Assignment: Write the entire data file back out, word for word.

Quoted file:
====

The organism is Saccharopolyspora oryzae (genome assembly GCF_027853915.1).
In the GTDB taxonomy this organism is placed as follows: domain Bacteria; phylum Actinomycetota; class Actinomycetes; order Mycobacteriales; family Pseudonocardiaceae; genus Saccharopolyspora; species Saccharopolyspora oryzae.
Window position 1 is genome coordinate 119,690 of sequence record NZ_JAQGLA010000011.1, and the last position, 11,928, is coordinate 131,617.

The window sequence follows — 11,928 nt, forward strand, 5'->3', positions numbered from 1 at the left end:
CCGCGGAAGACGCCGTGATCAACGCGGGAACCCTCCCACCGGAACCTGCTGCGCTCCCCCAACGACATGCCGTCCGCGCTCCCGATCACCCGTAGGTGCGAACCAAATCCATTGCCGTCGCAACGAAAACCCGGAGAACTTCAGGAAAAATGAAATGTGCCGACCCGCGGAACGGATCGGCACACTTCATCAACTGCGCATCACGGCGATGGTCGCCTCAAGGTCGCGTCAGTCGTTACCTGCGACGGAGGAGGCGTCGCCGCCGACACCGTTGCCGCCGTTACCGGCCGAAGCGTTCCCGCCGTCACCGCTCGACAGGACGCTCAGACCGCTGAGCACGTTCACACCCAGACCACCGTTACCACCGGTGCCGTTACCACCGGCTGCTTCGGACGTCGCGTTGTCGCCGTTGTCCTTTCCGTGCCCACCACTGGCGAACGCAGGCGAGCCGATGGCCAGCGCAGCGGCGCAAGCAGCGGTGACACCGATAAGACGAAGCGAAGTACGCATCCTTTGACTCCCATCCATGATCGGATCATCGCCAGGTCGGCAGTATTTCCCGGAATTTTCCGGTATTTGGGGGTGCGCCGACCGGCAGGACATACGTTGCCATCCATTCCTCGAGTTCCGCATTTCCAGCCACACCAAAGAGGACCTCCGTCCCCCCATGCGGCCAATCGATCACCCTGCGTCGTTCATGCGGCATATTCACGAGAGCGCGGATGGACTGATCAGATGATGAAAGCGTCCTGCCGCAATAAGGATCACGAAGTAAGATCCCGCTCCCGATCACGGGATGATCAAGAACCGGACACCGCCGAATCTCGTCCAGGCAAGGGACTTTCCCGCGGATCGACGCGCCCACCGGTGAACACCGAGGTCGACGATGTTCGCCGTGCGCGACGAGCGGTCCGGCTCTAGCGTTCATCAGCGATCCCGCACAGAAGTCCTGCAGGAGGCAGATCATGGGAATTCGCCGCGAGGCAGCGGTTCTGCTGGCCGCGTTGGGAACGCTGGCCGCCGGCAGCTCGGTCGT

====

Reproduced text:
The organism is Saccharopolyspora oryzae (genome assembly GCF_027853915.1).
In the GTDB taxonomy this organism is placed as follows: domain Bacteria; phylum Actinomycetota; class Actinomycetes; order Mycobacteriales; family Pseudonocardiaceae; genus Saccharopolyspora; species Saccharopolyspora oryzae.
Window position 1 is genome coordinate 119,690 of sequence record NZ_JAQGLA010000011.1, and the last position, 11,928, is coordinate 131,617.

The window sequence follows — 11,928 nt, forward strand, 5'->3', positions numbered from 1 at the left end:
CCGCGGAAGACGCCGTGATCAACGCGGGAACCCTCCCACCGGAACCTGCTGCGCTCCCCCAACGACATGCCGTCCGCGCTCCCGATCACCCGTAGGTGCGAACCAAATCCATTGCCGTCGCAACGAAAACCCGGAGAACTTCAGGAAAAATGAAATGTGCCGACCCGCGGAACGGATCGGCACACTTCATCAACTGCGCATCACGGCGATGGTCGCCTCAAGGTCGCGTCAGTCGTTACCTGCGACGGAGGAGGCGTCGCCGCCGACACCGTTGCCGCCGTTACCGGCCGAAGCGTTCCCGCCGTCACCGCTCGACAGGACGCTCAGACCGCTGAGCACGTTCACACCCAGACCACCGTTACCACCGGTGCCGTTACCACCGGCTGCTTCGGACGTCGCGTTGTCGCCGTTGTCCTTTCCGTGCCCACCACTGGCGAACGCAGGCGAGCCGATGGCCAGCGCAGCGGCGCAAGCAGCGGTGACACCGATAAGACGAAGCGAAGTACGCATCCTTTGACTCCCATCCATGATCGGATCATCGCCAGGTCGGCAGTATTTCCCGGAATTTTCCGGTATTTGGGGGTGCGCCGACCGGCAGGACATACGTTGCCATCCATTCCTCGAGTTCCGCATTTCCAGCCACACCAAAGAGGACCTCCGTCCCCCCATGCGGCCAATCGATCACCCTGCGTCGTTCATGCGGCATATTCACGAGAGCGCGGATGGACTGATCAGATGATGAAAGCGTCCTGCCGCAATAAGGATCACGAAGTAAGATCCCGCTCCCGATCACGGGATGATCAAGAACCGGACACCGCCGAATCTCGTCCAGGCAAGGGACTTTCCCGCGGATCGACGCGCCCACCGGTGAACACCGAGGTCGACGATGTTCGCCGTGCGCGACGAGCGGTCCGGCTCTAGCGTTCATCAGCGATCCCGCACAGAAGTCCTGCAGGAGGCAGATCATGGGAATTCGCCGCGAGGCAGCGGTTCTGCTGGCCGCGTTGGGAACGCTGGCCGCCGGCAGCTCGGTCGT